Text mining

What is text analysis and What is a corpus

Text mining or text analysis are terms for analyzing documents (books, tweets, news reports, etc) with the aid of software. Text analysis is a methodological approach and discipline agnostic. Text analysis is performed on corpora, collections of machine-readable text that are designed to answer specific kinds of questions

  • All the works of a particular author (all of Jane Austen’s books)
  • All the works of a particular subgenre (Early English books)
  • All the works by a population of authors (Enron corpus of emails)
  • A sample of every mention of a particular concept (a corpus of #indyref on twitter)

Developing Your Corpus

Corpora are often obtainable from webpages, data sets and databases. Each site or database often have their own rules and restrictions on what is and is not permissible when it comes to applying text and data mining methods to their data.

Broadly, databases and websites fall into four categories

  1. Freely Available Resources. These databases are open access and either openly allow text mining or allow it broadly, but with specific (generally minor) restrictions.
  2. Resources Accessible through Purchase. These are resources we may have access to in some capacity, but do not (presently) allow access to the kinds of data needed for text data mining. However, if access to these data is needed, it may be purchased. Plan the costs of purchasing this data with the development of your grant or speak with your department for assistance.
  3. Restricted Resources. These resources either forbid the use of their data for any and all mining projects, or we do not have sufficient access to these databases to permit mining usage.
  4. Purchased Resources. These are resources the libraries have either purchased or with whom our libraries have a Perpetual Access License (PAL). While there may be some restrictions on how data can be used--especially when it comes to publication--generally speaking these databases allow text and data mining in some capacity.
PLEASE NOTE: The University of Arkansas Libraries currently do not provide data purchasing services.

As a general rule, check with your subject librarian or the data services librarian before beginning any project that involves text data mining.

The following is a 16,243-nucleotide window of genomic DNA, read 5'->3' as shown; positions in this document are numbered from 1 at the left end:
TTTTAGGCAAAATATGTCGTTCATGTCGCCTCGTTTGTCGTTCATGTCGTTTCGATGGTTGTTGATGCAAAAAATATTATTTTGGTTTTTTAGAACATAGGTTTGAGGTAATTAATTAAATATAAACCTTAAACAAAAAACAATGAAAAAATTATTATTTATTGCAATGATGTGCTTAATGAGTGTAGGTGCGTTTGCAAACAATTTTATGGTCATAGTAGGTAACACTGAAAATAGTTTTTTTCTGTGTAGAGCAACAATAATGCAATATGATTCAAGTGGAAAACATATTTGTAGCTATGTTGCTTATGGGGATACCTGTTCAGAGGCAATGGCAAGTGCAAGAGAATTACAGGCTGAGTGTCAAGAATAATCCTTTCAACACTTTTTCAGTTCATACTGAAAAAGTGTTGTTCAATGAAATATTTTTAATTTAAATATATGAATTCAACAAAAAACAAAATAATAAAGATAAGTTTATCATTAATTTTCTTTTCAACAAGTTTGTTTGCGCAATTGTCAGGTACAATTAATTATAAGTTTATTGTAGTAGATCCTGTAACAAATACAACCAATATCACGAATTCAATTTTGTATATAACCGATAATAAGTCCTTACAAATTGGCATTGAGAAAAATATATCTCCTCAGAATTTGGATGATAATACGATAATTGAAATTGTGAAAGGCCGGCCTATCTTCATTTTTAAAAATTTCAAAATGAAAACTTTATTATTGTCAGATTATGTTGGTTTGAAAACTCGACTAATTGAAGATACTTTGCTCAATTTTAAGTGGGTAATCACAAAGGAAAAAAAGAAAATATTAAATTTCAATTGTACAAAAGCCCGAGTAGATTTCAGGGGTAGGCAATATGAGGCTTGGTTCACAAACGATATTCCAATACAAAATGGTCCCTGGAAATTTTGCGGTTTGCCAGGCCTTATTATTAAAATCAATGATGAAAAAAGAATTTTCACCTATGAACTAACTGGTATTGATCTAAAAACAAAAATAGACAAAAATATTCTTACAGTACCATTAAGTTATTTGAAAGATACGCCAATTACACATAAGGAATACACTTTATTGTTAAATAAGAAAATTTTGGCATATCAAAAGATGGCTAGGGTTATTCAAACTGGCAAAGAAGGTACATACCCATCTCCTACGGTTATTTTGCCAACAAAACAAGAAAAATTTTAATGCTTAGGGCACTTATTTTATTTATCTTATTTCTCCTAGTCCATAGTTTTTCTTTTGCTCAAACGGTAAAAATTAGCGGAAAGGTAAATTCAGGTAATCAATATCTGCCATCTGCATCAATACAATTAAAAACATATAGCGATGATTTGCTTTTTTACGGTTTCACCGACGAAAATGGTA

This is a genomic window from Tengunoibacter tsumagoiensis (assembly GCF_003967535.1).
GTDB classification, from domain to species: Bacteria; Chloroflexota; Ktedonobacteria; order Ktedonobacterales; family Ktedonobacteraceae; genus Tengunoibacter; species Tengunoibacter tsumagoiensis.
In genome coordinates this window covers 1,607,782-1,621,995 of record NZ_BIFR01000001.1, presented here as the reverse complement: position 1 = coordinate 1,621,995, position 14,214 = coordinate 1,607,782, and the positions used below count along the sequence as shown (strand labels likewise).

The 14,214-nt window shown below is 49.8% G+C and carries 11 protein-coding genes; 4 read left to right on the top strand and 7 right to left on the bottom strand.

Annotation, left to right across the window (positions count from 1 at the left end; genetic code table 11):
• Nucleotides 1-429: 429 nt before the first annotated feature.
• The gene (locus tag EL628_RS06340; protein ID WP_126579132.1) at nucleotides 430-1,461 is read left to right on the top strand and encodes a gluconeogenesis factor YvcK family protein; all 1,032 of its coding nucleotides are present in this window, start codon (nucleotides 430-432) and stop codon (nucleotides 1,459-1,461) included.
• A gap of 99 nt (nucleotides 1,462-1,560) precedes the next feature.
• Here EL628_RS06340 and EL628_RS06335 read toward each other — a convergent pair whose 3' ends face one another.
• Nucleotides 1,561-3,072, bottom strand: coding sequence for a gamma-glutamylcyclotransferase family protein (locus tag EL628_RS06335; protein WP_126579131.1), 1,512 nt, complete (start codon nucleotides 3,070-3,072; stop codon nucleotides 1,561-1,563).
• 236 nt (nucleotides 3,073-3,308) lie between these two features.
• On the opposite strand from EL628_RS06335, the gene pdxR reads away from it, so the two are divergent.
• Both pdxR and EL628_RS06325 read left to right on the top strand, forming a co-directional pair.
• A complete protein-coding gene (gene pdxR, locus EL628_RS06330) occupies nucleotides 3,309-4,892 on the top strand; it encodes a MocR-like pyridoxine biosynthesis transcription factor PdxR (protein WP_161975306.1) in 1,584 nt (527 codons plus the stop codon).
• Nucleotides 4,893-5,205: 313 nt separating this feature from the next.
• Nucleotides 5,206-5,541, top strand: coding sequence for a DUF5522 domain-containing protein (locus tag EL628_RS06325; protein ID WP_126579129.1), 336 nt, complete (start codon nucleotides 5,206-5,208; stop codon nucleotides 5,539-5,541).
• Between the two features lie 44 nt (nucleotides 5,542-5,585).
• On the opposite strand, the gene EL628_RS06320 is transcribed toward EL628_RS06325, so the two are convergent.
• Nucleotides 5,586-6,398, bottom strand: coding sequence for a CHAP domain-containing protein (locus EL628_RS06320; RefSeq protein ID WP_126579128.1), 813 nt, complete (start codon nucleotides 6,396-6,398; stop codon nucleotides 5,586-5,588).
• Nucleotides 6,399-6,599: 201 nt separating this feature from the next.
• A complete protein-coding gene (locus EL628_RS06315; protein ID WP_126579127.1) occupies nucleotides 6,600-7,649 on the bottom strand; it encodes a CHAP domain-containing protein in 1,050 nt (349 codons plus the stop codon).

What are APIs?

An Application Programming Interface (API) is a set of clearly defined methods of communication that allows two applications to talk to each other. Just as humans need a structured mechanism to share information (i.e. spoken or written language), so do computers. An API is a set of instructions for how a particular machine/information source is able to share the data it contains.

APIs are often used to extract the data used for text and data mining. Many databases and publishers have their own APIs that allow researchers to access information. These APIs are often needed because the databases and publishers prohibit web scrapers and crawlers. Always check the individual policies for text mining and API use before starting your project.

Should I or Shouldn't I ...Scrape a Website

Flowchart for deciding whether to web scrape

Thank you to Berkeley for providing this model

OCR - When a text is not available digitally

Researchers in the humanities will often have a large number of PDFs, photos of archival documents, or other images of text that are not yet machine readable. Using Optical Character Recognition(OCR) you can convert images of scanned text pages into machine-readable text, so you can copy and paste, search, or edit. Please note that research-level Optical Character Recognition requires accuracy, multiple language support, and bulk processing.

For simple projects the Libraries' scanners will output OCR for most English language documents.